Peter Overby

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Reform-minded Democrats have long held up "dark money" — political money that can't be traced to its source — as a symptom of what's wrong with politics in Washington. But while House Democrats this winter passed a bill to end the secrecy shielding donors behind unregulated dark money contributions, liberal activist groups now deploy those funds to boost the party's candidates in the 2020 elections.

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Updated at 4:35 p.m. ET

White House lawyers communicated with the Treasury Department about how to handle House Democrats' request for President Trump's tax returns even before they made it, Treasury Secretary Steven Mnuchin said Tuesday.

A new lawsuit by Sen. Ted Cruz, R-Texas, targets an obscure provision of campaign finance law.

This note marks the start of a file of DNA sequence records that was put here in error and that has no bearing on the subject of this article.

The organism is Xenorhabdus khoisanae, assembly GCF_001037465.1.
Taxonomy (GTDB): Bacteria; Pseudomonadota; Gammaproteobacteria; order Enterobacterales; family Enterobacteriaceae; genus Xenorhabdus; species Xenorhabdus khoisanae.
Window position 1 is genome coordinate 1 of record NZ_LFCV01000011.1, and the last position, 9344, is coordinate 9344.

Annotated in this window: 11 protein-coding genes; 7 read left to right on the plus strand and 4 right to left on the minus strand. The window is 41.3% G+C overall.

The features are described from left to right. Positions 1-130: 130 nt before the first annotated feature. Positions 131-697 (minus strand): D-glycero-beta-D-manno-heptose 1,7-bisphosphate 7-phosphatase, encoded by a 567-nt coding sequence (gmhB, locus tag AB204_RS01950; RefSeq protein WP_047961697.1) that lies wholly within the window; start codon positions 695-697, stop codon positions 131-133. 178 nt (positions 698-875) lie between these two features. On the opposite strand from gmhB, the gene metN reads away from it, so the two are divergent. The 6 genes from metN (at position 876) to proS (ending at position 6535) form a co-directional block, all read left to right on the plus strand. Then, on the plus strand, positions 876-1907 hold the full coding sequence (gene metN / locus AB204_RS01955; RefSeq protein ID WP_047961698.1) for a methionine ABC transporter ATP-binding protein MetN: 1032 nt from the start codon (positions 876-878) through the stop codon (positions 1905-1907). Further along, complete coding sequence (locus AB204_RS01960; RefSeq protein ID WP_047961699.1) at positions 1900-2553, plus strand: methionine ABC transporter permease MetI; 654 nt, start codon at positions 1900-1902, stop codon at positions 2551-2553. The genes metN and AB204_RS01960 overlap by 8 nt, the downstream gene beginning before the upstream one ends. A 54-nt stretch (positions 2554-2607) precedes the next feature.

At issue is loophole-closing language that restricts how much money lawmakers can accept from donors after Election Day as they seek to recoup loans they made to their campaigns.

The 2002 McCain-Feingold campaign finance law puts a $250,000 limit on payments from postelection donors, even if the candidate lent more, and there's a 20-day deadline for donors to contribute. Cruz is suing the Federal Election Commission as enforcer of the provision.

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Presidential candidates have to file their first campaign finance reports at the end of this month. As NPR's Peter Overby reports, Democratic candidates are taking a tip from last year's congressional races and asking for small donations.

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